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January 30, 1904


JAMA. 1904;XLII(5):294-296. doi:10.1001/jama.1904.92490500014001d

The pathology of inebriety is the story of a long series of degenerative changes extending over many years, and also the record of brain storms and explosive liberation of nerve energies acting on defective cells and nerve centers. In all instances these changes appear in the walls of the blood vessels, the nerve cells and dentrites. The inebriate whose brain and body after death exhibit a confused mass of wreckage which the pathologist is often unable to trace back to the exact causes and conditions, has always sclerotic conditions of the large and small arteries, together with atrophic and hyperatrophic states of the heart, kidneys and liver with fatty degeneration, and calcification of the coats of the arteries. These organic changes are so frequently present in inebriates that they constitute a marked pathology which is traceable to the use of alcohol.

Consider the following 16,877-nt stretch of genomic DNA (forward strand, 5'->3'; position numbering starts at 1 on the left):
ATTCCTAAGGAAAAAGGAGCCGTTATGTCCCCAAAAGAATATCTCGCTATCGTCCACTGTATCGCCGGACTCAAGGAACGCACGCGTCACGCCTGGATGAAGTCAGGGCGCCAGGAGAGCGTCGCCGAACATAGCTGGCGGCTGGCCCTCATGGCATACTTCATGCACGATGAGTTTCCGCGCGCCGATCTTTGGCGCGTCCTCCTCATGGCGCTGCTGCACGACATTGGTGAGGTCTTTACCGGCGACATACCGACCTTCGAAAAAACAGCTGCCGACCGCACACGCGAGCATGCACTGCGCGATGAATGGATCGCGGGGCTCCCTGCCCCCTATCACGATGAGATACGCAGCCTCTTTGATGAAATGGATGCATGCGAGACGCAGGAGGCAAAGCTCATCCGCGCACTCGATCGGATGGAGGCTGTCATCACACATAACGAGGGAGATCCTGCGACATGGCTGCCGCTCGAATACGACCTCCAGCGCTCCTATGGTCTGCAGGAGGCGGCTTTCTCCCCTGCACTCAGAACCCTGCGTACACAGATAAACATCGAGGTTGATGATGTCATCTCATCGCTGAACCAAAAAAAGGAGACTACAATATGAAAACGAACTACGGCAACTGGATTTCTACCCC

A large number of alcoholics die from acute diseases

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